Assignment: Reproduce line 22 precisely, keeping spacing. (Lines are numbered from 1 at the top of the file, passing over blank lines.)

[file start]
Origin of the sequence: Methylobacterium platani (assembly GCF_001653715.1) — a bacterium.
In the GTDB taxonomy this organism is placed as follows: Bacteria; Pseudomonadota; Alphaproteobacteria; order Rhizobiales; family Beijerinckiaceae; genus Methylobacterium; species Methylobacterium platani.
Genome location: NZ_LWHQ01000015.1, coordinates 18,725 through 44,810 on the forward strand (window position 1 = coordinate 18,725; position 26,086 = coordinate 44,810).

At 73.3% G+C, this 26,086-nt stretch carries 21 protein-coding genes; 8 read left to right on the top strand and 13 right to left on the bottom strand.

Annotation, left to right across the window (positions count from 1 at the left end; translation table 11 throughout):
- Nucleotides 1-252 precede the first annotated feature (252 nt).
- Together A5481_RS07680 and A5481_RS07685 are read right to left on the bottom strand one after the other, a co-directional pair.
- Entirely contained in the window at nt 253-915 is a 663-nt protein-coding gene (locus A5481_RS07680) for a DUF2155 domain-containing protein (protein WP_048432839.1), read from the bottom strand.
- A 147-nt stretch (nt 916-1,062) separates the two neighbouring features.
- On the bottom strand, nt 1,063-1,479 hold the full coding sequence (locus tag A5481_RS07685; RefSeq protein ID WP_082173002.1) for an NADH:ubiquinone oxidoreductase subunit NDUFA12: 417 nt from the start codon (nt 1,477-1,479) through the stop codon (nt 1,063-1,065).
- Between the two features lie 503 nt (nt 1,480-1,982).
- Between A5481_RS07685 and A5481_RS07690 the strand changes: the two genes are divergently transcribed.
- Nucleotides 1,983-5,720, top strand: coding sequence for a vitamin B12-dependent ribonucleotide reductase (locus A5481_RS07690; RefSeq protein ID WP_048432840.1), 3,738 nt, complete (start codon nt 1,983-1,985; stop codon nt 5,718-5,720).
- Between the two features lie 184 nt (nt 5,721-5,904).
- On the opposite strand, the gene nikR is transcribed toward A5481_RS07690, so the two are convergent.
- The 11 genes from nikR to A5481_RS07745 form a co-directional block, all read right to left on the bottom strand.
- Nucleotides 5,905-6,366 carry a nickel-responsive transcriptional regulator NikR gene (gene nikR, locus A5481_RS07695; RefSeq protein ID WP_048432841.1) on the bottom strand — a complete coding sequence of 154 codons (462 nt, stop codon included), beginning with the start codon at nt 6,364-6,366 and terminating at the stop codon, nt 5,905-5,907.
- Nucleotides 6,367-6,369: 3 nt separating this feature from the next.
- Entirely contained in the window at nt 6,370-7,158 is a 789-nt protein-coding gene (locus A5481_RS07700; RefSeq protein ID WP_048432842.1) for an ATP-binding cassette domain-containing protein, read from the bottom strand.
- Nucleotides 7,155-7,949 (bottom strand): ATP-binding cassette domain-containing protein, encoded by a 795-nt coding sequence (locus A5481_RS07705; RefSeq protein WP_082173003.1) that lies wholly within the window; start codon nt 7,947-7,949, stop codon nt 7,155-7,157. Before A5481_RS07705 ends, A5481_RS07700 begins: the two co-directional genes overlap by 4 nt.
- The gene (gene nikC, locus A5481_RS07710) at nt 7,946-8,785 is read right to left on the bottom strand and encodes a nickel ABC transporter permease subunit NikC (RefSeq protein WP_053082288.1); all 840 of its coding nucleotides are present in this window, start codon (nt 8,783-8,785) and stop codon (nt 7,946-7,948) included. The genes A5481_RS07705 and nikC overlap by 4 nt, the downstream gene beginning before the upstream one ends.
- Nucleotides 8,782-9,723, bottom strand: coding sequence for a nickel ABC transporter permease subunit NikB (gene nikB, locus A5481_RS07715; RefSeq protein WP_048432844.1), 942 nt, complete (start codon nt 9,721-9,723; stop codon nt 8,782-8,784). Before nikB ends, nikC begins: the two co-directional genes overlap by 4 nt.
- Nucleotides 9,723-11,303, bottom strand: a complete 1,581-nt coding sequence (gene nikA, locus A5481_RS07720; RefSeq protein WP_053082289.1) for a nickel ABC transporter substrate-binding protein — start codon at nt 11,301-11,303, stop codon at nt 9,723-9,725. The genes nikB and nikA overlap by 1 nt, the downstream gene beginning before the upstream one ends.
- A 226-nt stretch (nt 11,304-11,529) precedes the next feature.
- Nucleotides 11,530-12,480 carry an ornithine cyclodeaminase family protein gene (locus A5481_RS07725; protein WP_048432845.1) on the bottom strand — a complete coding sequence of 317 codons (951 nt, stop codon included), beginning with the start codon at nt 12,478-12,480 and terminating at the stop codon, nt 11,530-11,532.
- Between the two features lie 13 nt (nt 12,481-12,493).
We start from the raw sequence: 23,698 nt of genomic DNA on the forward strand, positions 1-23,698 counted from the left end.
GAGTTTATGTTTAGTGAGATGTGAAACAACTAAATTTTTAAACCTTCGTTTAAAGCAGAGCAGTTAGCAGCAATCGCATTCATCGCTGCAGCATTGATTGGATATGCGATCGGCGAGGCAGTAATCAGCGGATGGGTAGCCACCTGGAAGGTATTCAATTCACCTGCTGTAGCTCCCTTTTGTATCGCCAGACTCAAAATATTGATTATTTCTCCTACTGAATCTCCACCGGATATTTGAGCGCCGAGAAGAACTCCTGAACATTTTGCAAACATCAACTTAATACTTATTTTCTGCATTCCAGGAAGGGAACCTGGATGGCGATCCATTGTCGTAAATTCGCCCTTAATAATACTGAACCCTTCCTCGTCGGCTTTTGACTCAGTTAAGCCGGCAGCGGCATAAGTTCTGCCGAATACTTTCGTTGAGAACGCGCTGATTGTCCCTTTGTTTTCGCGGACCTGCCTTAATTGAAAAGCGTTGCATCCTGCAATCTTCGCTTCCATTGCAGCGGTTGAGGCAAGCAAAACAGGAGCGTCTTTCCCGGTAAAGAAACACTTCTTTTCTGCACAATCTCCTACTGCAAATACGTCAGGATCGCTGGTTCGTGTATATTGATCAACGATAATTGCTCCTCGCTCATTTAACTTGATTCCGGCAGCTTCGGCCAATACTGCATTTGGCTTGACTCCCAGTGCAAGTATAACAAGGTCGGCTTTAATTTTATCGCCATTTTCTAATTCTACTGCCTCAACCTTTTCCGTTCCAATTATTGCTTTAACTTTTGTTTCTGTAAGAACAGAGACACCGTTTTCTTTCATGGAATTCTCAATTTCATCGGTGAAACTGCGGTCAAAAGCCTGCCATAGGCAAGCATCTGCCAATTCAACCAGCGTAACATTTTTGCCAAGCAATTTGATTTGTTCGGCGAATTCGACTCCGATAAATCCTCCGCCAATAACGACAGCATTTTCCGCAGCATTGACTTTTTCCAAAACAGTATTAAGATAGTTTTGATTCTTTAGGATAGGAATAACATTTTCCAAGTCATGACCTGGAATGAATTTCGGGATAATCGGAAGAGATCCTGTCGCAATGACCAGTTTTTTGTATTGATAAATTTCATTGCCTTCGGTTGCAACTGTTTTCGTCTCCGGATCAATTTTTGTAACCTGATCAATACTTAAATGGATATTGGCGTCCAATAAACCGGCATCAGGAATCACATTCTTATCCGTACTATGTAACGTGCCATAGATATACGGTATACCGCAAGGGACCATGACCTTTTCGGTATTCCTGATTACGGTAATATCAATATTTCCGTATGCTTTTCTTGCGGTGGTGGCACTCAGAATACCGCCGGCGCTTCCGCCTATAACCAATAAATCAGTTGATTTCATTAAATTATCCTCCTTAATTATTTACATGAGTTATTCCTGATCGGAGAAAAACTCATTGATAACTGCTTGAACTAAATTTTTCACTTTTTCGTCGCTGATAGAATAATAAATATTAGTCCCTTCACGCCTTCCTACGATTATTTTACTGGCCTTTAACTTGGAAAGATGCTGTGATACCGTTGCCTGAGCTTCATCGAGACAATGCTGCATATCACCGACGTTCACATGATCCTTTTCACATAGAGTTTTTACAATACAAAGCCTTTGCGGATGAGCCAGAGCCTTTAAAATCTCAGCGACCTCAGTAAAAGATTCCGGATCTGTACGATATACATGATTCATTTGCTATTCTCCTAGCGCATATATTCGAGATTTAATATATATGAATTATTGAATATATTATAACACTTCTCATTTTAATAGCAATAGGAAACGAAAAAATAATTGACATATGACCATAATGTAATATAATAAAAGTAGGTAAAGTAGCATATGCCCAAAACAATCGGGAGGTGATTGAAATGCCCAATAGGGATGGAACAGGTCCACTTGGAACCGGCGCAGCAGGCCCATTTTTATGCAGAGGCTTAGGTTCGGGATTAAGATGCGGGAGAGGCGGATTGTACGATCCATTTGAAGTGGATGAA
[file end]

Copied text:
- Nucleotides 8,782-9,723, bottom strand: coding sequence for a nickel ABC transporter permease subunit NikB (gene nikB, locus A5481_RS07715; RefSeq protein WP_048432844.1), 942 nt, complete (start codon nt 9,721-9,723; stop codon nt 8,782-8,784). Before nikB ends, nikC begins: the two co-directional genes overlap by 4 nt.